NGW: I am curious about switching gears from Feldenkrais trainer to biographer. How did you prepare to be a biographer? Were there certain biographies that influenced you? Were you attracted to a certain style of biography?
MR: I always had been drawn to the biographies of scientists. I’ve read many biographies of Freud and Darwin. The combination of an intellectual biography together with a more personal approach appealed to me. Dave Thelen, Esther Thelen’s husband, a historian at Indiana University, spoke with me on how ideas of historical writing have evolved and the importance of including the biographer’s perspective, and not trying to be invisible.
NGW: Talk about the process of actually writing the book. There is the gathering stage and the writing stage. Where was the fun for you? Where was the difficulty?
MR: It’s all been fun. I’ve loved doing the interviews. I have learned so much. My own process is probably not the most efficient way, but it’s my own way. What I tend to do is write the story based on the information I have. As I gather more information I continue to re-write as a clearer picture has come into my mind. My writing has always been intermixed with the research gathering. I have learned to see the value of my own method.

NGW: How did you manage the time while teaching full time?
MR: I would go back and forth between more intensive periods of teaching in trainings and private practice, and working on the book. I also tried to do a little bit each day, an interview or an hour or so of writing. Recently I have moved into high gear since I’ve gotten funding from a private foundation. I have let go of a lot of teaching commitments and my private practice so that I can work 4-6 hours a day.

NGW: What is your hope for this book? Will Feldenkrais finally get the recognition he deserves?
MR: My hope is that this book will help us all evolve in our work. If I am able to realize my vision, I have two books in mind. The first book, which I am in the process of completing now, is an illustrated biography and resource. This book is intended for Feldenkrais practitioners or anyone who already knows about the method and is seriously interested in knowing more. For the larger public I am working on a distilled version. The second book will convey to the public that Feldenkrais was a fascinating man. I hope it’s going to be a good read. Readers will realize that Feldenkrais, both the man and the method, are really original, and worth knowing about.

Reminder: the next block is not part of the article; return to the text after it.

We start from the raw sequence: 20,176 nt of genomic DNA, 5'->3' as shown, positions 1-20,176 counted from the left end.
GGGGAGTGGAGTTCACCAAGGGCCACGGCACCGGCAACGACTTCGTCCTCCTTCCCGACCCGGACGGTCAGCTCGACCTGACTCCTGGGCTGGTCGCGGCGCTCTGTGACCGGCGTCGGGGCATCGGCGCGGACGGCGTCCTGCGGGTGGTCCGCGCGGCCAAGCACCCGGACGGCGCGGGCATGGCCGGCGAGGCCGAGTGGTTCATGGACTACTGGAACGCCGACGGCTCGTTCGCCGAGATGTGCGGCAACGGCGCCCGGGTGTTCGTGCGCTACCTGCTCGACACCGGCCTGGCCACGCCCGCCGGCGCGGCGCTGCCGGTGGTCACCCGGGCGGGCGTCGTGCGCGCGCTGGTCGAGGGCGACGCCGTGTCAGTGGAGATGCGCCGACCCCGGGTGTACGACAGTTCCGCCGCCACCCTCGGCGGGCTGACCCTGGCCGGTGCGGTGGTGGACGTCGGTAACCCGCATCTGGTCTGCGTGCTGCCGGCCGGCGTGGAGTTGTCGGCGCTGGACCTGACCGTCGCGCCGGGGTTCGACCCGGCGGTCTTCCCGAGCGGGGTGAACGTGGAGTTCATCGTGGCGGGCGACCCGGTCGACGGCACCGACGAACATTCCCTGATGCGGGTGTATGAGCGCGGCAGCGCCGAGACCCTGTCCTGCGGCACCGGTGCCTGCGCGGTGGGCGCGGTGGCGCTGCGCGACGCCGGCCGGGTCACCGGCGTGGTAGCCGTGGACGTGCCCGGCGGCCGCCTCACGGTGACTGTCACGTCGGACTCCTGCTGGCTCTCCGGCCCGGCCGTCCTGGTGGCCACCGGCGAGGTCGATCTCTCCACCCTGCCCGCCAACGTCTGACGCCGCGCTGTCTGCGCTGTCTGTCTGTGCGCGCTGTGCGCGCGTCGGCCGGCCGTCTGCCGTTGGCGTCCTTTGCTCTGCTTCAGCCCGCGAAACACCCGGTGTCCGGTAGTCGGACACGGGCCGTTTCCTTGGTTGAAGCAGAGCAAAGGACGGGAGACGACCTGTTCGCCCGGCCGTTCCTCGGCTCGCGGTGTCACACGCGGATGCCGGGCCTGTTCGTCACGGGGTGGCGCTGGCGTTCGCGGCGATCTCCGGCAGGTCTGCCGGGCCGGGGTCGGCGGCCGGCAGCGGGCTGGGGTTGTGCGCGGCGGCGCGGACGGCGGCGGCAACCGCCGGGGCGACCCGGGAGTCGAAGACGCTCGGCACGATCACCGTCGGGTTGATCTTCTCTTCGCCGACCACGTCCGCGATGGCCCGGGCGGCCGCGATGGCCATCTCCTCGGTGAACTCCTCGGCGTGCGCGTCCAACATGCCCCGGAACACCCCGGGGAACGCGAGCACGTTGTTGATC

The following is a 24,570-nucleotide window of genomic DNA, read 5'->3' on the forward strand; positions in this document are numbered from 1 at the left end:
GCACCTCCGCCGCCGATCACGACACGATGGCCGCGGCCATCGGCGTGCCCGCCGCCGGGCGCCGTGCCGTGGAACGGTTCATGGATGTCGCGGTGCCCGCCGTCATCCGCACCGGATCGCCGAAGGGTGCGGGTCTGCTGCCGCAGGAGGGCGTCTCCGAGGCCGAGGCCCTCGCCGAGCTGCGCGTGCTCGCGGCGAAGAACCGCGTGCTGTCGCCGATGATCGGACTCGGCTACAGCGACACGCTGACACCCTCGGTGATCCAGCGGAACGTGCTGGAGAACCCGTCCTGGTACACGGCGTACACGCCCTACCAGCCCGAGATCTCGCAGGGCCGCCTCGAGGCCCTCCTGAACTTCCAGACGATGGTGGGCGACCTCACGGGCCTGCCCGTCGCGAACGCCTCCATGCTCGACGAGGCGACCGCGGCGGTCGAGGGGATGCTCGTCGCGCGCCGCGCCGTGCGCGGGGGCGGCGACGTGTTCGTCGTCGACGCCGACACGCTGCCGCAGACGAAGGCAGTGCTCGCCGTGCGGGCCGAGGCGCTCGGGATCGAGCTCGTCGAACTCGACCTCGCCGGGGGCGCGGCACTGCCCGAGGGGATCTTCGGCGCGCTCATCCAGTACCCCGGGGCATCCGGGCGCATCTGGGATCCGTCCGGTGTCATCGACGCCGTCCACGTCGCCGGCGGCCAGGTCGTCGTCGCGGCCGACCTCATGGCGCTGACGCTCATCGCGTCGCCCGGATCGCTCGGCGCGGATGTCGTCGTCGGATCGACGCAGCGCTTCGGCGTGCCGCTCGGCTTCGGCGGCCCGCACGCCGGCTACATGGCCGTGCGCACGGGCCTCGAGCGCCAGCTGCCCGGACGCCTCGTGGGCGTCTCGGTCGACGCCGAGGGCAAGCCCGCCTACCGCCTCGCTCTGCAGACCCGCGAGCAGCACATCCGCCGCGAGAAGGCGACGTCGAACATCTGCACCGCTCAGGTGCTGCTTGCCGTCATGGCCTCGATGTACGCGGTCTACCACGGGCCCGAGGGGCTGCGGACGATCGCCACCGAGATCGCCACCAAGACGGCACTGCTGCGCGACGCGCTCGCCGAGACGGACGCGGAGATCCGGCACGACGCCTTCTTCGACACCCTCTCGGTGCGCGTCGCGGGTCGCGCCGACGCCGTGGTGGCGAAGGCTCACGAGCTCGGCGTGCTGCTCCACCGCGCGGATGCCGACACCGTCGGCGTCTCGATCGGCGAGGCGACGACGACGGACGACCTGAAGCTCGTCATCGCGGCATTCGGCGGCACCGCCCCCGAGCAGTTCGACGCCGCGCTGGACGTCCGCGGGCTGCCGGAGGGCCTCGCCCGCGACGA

NGW: When will the books be out?
MR: The book for book for devotees will be out in May, 2005, and the book for the general public will follow right on its heels.

NGW: Any last thoughts on the process so far?
MR: I was amazed by how all the different careers and life experiences Feldenkrais had born fruit in the method that was to be: his childhood, his experiences as a tutor, his work doing mathematics in a survey office, his work with autohypnosis, his jujitsu, his engineering in the Curie laboratory, his physics, the work he did with sonar, his work as an inventor. All these things weren’t just phases that he went through. It’s clear he was able to synthesize knowledge from all the areas of his life. It’s increased my respect for him and also helped me understand the broadness of the foundation of the method.

As all this became clearer to me, I got a new vision for the biography, one that was less strictly chronological. I’m finding a way to describe the entire method, in a sense, or at least a feeling for the whole, in each chapter, as I work chronologically through his life. It’s as if the whole method were there by the time he was 14 and about to leave Russia; it was there already in Palestine in the twenties, and Paris in the thirties, and London and Scotland in the forties. Each period of his life shows the work through a different lens, depending on his circumstances and influences at the time.

NGW: Mark, thank you for your time and generosity in speaking with me. I know the Feldenkrais community joins me in wishing you success on your journey in completing this important work. It sounds like it’s been an enormously profound process and we will all benefit from your scholarship and dedication.

These interviews originally appeared in Somatics.

Thursday, March 10, 2005

FLUID PLAY: Emilie Conrad and Continuum

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Emilie Conrad
Photo by Cass Phelps

by Nancy Galeota-Wozny

All fluid activities are in resonance. They mutualize and inform each other. The fluid inside this biosphere called Earth and the fluids of our bodies are in constant rapport.
—Emilie Conrad

Diving In

Several years ago I had the good fortune to be given a small stipend for a summer somatic adventure from the good people at the Texas State Arts Council. Finding myself in a bit of a soma-rut, I was looking for a modality that would involve new movement, improvisation, and all-around fun. Something primal, exotic, and essentially internal was on my wish list.
I began my search with Don Johnson’s book Bone, Breath, and Gesture, a collection of writings by somatic pioneers. Skipping past the disciplines I was already familiar with, I ground to a dead halt reading Emilie Conrad’s Life on Land. This chapter read like a soma-novelette unraveling Emilie’s bodily experience. Her words flowed like water. She spoke of those in-between worlds we enter as movers, and the depth of experience available to somatic adventurers. The piece spoke of our watery existence, of waves, undulations, and the life pulse. Life on Land chronicled Emilie’s physical and emotional breakdown. Continuum emerged from this despair. The work emerged as a means for her survival. Her confined life in Brooklyn, her immersion in Afro-Haitian dance, her years as a movement specialist working with UCLA researcher Valerie Hunt, her ongoing probe into spinal cord injury—these are the forces that urged Continuum into existence.